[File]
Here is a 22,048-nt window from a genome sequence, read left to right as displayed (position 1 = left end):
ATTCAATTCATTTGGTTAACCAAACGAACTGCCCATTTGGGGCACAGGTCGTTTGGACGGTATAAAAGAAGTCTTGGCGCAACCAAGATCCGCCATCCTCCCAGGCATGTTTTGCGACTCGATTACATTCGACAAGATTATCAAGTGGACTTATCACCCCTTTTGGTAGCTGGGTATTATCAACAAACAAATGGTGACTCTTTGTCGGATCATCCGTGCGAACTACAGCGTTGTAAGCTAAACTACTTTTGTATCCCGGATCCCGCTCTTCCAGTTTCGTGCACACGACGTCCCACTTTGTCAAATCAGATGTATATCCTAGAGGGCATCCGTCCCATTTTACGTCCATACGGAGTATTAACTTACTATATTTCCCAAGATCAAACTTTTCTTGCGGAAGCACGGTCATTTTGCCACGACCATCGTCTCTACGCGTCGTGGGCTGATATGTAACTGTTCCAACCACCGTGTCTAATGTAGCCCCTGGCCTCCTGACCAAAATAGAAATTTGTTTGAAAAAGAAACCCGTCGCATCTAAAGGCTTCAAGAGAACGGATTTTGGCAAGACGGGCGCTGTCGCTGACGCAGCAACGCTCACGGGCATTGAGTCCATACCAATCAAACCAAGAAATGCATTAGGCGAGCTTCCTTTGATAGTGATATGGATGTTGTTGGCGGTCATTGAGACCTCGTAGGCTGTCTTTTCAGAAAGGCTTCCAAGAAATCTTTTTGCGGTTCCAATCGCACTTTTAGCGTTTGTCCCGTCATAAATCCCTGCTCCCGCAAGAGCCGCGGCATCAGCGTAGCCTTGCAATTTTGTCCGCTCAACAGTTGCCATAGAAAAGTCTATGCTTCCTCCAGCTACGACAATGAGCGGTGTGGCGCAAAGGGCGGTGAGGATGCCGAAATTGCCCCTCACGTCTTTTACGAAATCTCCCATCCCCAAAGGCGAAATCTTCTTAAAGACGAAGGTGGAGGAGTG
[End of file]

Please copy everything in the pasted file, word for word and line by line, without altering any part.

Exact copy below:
Here is a 22,048-nt window from a genome sequence, read left to right as displayed (position 1 = left end):
ATTCAATTCATTTGGTTAACCAAACGAACTGCCCATTTGGGGCACAGGTCGTTTGGACGGTATAAAAGAAGTCTTGGCGCAACCAAGATCCGCCATCCTCCCAGGCATGTTTTGCGACTCGATTACATTCGACAAGATTATCAAGTGGACTTATCACCCCTTTTGGTAGCTGGGTATTATCAACAAACAAATGGTGACTCTTTGTCGGATCATCCGTGCGAACTACAGCGTTGTAAGCTAAACTACTTTTGTATCCCGGATCCCGCTCTTCCAGTTTCGTGCACACGACGTCCCACTTTGTCAAATCAGATGTATATCCTAGAGGGCATCCGTCCCATTTTACGTCCATACGGAGTATTAACTTACTATATTTCCCAAGATCAAACTTTTCTTGCGGAAGCACGGTCATTTTGCCACGACCATCGTCTCTACGCGTCGTGGGCTGATATGTAACTGTTCCAACCACCGTGTCTAATGTAGCCCCTGGCCTCCTGACCAAAATAGAAATTTGTTTGAAAAAGAAACCCGTCGCATCTAAAGGCTTCAAGAGAACGGATTTTGGCAAGACGGGCGCTGTCGCTGACGCAGCAACGCTCACGGGCATTGAGTCCATACCAATCAAACCAAGAAATGCATTAGGCGAGCTTCCTTTGATAGTGATATGGATGTTGTTGGCGGTCATTGAGACCTCGTAGGCTGTCTTTTCAGAAAGGCTTCCAAGAAATCTTTTTGCGGTTCCAATCGCACTTTTAGCGTTTGTCCCGTCATAAATCCCTGCTCCCGCAAGAGCCGCGGCATCAGCGTAGCCTTGCAATTTTGTCCGCTCAACAGTTGCCATAGAAAAGTCTATGCTTCCTCCAGCTACGACAATGAGCGGTGTGGCGCAAAGGGCGGTGAGGATGCCGAAATTGCCCCTCACGTCTTTTACGAAATCTCCCATCCCCAAAGGCGAAATCTTCTTAAAGACGAAGGTGGAGGAGTG